NZXT Enters the Set-Top Box Market with the DOKO Remote PC Streaming Device

Subject: General Tech | January 13, 2015 - 03:52 PM |
Tagged: set-top box, remote access, pc game streaming, nzxt, DOKO

The new DOKO device from NZXT is an interesting spin on the living room streaming box, and it's a lot more than another Netflix player.

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So what exactly is it? According to NZXT "DOKO is a low latency (50-80ms), 1080p 30 FPS PC streaming device that brings you the full functionality of your PC, anywhere in your home."

The DOKO provides the interface to remotely connect to computers over your network, providing access to whatever resources you have on your PC. The DOKO has USB ports to connect peripherals and though there is no proprietary hardware required, the company has compiled a “recommend” list of compatible keyboards, mice, and game controllers on their site.

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The DOKO interface

And NZXT is making the gaming aspect of the streamer’s capability a big part of the product, though with a 30 FPS limit it isn't as exciting as it could be.

“DOKO brings you unrestricted, latency-free gaming direct to your TV. Experience a new way to play your favorite PC games, with complete access to ALL of them, whether they are from Steam, Origin, Uplay or any other source.”

In-home streaming is already a part of Steam, but the idea of an agnostic gaming experience without a second computer is attractive if it works as well as advertised. The company also points out the advantage of being able to do everything your PC can do… (Uh, we’re talking about spreadsheets, right?)

The DOKO will be available exclusively from NZXT’s online store (sorry, online "Armory") for $99, and will start shipping January 28.

Source: NZXT

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January 14, 2015 | 03:41 PM - Posted by Anonymous (not verified)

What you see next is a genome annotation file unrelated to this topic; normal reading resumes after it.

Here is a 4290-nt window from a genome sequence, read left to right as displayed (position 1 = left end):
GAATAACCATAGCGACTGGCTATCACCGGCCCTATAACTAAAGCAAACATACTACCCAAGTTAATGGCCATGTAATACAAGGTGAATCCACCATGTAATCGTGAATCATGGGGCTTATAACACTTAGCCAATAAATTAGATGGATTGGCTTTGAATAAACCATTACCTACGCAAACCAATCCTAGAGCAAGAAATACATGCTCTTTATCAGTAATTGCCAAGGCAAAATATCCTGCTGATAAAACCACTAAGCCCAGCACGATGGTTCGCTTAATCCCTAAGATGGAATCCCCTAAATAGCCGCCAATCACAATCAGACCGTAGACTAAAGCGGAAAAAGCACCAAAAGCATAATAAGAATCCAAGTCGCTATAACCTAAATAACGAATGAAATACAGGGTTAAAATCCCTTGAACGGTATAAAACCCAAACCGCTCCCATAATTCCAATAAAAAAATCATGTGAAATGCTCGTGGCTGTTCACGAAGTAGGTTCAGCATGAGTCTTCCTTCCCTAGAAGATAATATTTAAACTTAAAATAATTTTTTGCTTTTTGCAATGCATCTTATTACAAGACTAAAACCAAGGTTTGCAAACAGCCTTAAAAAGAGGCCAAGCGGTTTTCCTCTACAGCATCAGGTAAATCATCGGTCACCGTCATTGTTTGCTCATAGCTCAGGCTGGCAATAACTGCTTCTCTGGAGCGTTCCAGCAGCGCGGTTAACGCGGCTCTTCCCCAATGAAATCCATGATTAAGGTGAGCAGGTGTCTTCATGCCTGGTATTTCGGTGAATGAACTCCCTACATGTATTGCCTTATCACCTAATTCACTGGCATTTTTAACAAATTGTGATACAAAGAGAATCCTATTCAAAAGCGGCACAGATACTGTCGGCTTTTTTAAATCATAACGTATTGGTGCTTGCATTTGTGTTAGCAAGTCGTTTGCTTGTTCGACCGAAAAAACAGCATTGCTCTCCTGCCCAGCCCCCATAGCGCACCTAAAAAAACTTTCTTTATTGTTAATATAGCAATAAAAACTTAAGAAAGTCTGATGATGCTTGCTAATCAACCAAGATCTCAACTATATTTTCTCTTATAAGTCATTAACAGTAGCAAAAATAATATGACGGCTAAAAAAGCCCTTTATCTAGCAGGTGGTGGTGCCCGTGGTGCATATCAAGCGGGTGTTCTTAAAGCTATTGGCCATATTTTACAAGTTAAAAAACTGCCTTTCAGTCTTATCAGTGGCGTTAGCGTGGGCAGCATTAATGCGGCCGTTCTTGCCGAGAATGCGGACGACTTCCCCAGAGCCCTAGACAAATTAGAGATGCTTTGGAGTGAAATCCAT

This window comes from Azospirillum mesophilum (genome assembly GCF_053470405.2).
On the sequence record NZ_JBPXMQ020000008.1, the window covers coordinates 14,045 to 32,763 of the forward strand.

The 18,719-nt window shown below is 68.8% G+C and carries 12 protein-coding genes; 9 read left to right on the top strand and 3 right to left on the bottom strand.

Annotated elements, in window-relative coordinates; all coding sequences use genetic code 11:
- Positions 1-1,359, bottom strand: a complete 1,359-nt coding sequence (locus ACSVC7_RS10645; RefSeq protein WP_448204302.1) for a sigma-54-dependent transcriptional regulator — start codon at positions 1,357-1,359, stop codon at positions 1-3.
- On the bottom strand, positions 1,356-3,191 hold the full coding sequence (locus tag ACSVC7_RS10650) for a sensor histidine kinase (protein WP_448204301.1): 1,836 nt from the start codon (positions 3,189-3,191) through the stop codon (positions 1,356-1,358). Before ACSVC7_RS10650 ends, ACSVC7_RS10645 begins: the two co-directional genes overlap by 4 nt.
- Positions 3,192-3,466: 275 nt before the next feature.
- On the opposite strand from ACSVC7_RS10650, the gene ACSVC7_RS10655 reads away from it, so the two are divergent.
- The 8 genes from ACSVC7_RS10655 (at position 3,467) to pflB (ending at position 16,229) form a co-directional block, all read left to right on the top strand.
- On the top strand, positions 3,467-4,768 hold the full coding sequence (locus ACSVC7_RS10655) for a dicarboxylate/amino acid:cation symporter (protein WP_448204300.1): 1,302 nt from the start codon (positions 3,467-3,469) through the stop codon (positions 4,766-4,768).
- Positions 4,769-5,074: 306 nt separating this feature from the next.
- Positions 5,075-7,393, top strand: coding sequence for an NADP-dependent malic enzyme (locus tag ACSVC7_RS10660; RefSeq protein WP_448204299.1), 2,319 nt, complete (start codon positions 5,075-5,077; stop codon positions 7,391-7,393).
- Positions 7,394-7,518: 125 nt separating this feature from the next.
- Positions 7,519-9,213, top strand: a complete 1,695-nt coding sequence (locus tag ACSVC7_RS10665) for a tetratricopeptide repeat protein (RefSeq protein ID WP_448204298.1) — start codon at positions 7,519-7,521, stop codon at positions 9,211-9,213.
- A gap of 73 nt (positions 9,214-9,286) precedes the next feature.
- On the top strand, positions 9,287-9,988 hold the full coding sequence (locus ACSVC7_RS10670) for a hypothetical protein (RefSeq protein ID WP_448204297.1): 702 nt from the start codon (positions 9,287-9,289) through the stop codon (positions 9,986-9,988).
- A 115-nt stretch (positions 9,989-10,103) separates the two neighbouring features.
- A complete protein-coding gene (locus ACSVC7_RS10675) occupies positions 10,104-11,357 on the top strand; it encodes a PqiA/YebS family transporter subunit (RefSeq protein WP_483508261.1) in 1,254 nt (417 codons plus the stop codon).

Can this device stream any PC's/laptop's desktop(remote desktop) to a wirelessly connected tablet, or is there any devices/software that will allow me to pair a Tablet, with a Micro/Mini from factor desktop, like a Mac Mini, or HP Mini desktop, or other makers device. I'm looking at an HP mini because it has an actual desktop CPU/SOC, and I would like to carry it with, plug it in and leave it in the my backpack/bag(opened for ventilation) under the table, and control it with a tablet(stream/remote the desktop) and work from the tablet. My work oftentimes is a little too much for a simple tablet device to handle, and I like some of the newer mini from factor systems, especially, the minis that can use actual desktop CPUs/SOCs. I want a direct wireless connection between the mini, and tablet, no through the cloud, I don't want the data snooping, or the latency. This device look interesting, can it be powered by USB only, or does it need it's own brick/power supply.

January 14, 2015 | 04:44 PM - Posted by Anonymous (not verified)

fitlet-i specifications

CPU: AMD A4 Micro-6400T 64 bit / quad-core / up to 1.6 GHz / 4.5W TDP
Graphics: AMD Radeon™ R3 Graphics,
Display: Dual HDMI 1.4a 1920×1200@60Hz with audio
RAM: Up to 8 GB DDR3-1333 (1x SODIMM)
– mSATA up to 1 TB – SATA 3.0 6 Gbps
– Power eSATA (5V) – SATA 3.0 6 Gbps
– Micro-SD – SDXC support, rate 25 MB/s
– Dual GbE (Intel I211)
– WLAN 802.11ac (2.4/5GHz dual band Intel 7260HMW) + BT4.0
– Support for mobile data communication with on-board micro-SIM socket
USB: 2x USB 3.0 + 4x USB 2.0
Audio: S/PDIF 7.1+2 channels in/out + stereo line-out/line-in/mic + HDMI audio
Connectivity: RS232, UART (3.3V), SMBUS, 8x GPIOs
Supported operating systems: Windows 7/8 64 bit, Linux Mint
Dimensions: 10.8 cm x 8.3 cm x 2.4 cm (0.22l), 250g
Expansion: miniPCIe (normally used for WLAN)

Please review this!

January 14, 2015 | 09:42 PM - Posted by Jeremy Hellstrom

Phoronix doesn't even have one yet but here's to hoping one does get sent our way!

January 14, 2015 | 10:59 PM - Posted by Anonymous (not verified)

Here is some images, and a short introduction of the, they even include some images of one SKUs main board, etc.

January 15, 2015 | 12:45 AM - Posted by larsoncc

I wonder how long stuff like this will be relevant given Intel's PC stick or the machine mentioned above - runs Windows, costs next to nothing, so in home streaming, rdp, and splashtop all become options, and basic stuff will run natively (Ryman, Trine, etc).

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